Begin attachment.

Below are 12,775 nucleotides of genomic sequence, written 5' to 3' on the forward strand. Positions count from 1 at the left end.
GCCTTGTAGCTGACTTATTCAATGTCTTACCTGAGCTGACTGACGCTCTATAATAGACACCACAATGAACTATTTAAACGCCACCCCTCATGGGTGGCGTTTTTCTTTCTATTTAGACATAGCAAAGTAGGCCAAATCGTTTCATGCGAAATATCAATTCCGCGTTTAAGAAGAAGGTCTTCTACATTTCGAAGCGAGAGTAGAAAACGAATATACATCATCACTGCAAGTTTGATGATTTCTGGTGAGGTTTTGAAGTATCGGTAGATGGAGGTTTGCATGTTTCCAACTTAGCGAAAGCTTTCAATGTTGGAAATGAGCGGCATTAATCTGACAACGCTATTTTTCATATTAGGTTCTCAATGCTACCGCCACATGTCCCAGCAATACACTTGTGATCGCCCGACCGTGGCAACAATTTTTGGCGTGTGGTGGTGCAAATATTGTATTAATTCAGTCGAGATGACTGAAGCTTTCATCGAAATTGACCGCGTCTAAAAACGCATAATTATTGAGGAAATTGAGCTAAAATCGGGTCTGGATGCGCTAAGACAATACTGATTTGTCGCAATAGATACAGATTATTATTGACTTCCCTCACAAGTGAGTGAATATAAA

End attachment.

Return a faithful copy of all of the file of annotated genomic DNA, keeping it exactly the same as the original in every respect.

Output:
Below are 12,775 nucleotides of genomic sequence, written 5' to 3' on the forward strand. Positions count from 1 at the left end.
GCCTTGTAGCTGACTTATTCAATGTCTTACCTGAGCTGACTGACGCTCTATAATAGACACCACAATGAACTATTTAAACGCCACCCCTCATGGGTGGCGTTTTTCTTTCTATTTAGACATAGCAAAGTAGGCCAAATCGTTTCATGCGAAATATCAATTCCGCGTTTAAGAAGAAGGTCTTCTACATTTCGAAGCGAGAGTAGAAAACGAATATACATCATCACTGCAAGTTTGATGATTTCTGGTGAGGTTTTGAAGTATCGGTAGATGGAGGTTTGCATGTTTCCAACTTAGCGAAAGCTTTCAATGTTGGAAATGAGCGGCATTAATCTGACAACGCTATTTTTCATATTAGGTTCTCAATGCTACCGCCACATGTCCCAGCAATACACTTGTGATCGCCCGACCGTGGCAACAATTTTTGGCGTGTGGTGGTGCAAATATTGTATTAATTCAGTCGAGATGACTGAAGCTTTCATCGAAATTGACCGCGTCTAAAAACGCATAATTATTGAGGAAATTGAGCTAAAATCGGGTCTGGATGCGCTAAGACAATACTGATTTGTCGCAATAGATACAGATTATTATTGACTTCCCTCACAAGTGAGTGAATATAAA